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Thread: Stamped vs. Labeled T&B's?

  1. #1
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    Default Stamped vs. Labeled T&B's?

    Posted by: Stratmeister

    I've been seeing a lot of mention about 'stamped' T&B pups lately, obviously that means the corresponding letter is stamped into the metal.

    Well, I've also seen original T&B's with paper labels stuck to them. So what's the difference? Are the stamped ones older? If so when did the switchover occur?

    rosewoodsteel:

    Hi Strat!

    It is my understanding the switchover occurred somewhere around the middle of 87. (Someone please correct me if I'm wrong here, but) I believe the difference between the stamped and unstamped is that PRS used slugs in the B and E poles for the treble PU on the later, labeled T&Bs.
    Also, the some of the earliest T&B's were stamped 7 and 8.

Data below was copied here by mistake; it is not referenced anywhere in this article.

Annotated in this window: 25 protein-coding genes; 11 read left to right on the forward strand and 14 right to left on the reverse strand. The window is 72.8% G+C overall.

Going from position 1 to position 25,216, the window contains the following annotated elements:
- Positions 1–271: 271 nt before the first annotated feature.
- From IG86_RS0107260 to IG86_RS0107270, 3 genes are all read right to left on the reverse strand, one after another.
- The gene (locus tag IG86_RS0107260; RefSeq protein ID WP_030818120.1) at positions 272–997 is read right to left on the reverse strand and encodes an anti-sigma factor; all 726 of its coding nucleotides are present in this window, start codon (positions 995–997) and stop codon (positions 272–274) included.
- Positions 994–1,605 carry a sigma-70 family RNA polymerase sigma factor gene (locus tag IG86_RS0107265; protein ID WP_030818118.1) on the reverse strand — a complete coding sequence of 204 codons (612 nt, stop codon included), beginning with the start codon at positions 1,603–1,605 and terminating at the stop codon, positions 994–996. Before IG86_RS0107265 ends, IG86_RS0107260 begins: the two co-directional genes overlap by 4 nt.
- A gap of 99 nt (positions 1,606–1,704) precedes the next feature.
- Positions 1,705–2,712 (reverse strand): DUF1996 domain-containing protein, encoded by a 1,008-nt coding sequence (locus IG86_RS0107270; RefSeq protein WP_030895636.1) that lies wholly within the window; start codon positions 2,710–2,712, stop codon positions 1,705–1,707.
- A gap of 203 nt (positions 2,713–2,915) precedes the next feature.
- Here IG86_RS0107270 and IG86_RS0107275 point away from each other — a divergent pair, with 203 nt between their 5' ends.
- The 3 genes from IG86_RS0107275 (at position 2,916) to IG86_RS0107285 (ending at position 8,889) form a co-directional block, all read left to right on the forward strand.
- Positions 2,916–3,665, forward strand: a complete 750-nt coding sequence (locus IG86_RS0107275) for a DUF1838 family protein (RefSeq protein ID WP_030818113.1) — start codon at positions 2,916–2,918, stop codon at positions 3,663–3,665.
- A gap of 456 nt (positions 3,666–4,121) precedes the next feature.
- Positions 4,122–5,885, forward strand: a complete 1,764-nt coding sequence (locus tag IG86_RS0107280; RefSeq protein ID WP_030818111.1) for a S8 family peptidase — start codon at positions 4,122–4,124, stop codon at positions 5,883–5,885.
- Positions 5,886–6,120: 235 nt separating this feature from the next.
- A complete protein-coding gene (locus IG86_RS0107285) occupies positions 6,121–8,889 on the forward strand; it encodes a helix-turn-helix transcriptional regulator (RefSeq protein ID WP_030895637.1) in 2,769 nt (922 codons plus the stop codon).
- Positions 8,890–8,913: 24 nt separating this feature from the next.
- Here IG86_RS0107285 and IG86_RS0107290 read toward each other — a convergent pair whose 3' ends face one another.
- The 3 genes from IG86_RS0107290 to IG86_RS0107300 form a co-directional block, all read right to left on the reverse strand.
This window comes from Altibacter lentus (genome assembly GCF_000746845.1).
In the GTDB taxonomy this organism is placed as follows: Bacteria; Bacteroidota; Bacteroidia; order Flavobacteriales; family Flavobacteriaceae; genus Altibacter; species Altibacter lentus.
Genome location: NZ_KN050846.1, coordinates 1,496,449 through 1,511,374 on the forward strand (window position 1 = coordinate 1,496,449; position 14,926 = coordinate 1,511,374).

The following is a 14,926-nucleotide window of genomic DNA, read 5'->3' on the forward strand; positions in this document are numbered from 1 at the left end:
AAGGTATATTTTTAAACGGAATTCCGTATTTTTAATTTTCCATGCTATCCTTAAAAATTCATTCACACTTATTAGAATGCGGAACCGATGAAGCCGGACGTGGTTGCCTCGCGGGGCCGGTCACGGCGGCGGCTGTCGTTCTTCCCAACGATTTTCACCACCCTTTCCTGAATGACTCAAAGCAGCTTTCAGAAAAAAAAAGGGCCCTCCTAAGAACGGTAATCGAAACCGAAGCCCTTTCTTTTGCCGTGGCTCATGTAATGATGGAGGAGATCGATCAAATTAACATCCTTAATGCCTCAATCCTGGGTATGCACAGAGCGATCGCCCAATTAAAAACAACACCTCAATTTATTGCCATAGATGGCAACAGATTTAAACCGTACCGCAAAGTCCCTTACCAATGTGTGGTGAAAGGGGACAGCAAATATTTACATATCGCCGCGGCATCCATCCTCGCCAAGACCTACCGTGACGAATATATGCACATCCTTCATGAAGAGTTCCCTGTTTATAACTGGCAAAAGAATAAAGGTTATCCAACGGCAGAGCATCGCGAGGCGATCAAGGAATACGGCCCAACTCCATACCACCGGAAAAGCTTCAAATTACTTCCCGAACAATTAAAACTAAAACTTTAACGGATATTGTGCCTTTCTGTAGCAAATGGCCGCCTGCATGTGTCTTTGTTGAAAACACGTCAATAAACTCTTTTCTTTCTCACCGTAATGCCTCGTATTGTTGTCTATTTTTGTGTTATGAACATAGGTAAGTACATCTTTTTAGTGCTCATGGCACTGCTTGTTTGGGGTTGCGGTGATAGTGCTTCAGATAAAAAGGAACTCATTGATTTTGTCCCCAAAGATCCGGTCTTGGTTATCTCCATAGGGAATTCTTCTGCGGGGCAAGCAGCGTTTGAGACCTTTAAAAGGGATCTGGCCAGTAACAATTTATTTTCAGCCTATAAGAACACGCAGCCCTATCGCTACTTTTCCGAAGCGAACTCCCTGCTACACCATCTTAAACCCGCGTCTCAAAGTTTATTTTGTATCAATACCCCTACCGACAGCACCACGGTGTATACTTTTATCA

My 88 has unstamped and unlabeled PUs which I suppose are T&Bs......

    FrankiePRS:

    AFAIK, this is all accurate. The labels say Standard Bass and Standard Treble. The slugs were only used in the bridge Pup IIRC, so the stickered B pup should (theoretically) be the same.

    buickrob:

    Gruhn has an 88 Standard and when I asked what pickups were in it they replied that they were stamped #6.

    prs:

    So pickups with label that says standard bass and standard treble are actually T&B's?

    Bruce O'Donnell:

    That is correct.

    Jon Silberman:

    Mine ('86) appear to me to be neither stamped nor labeled but etched. Is this correct? I'm sure they're original as I'm the original and only owner of the guitar which I bought new in '86.



    Hansomatic:

    Stamped T&B's were the usual pup through late 87. Around #2400 in the 87 run, the B and E magnets were replaced with blanks, but the stamp remained. So there are two interations of the stamped T&B's. Magnets for 2400 and under and slugs for 2400 to 3900 (approx).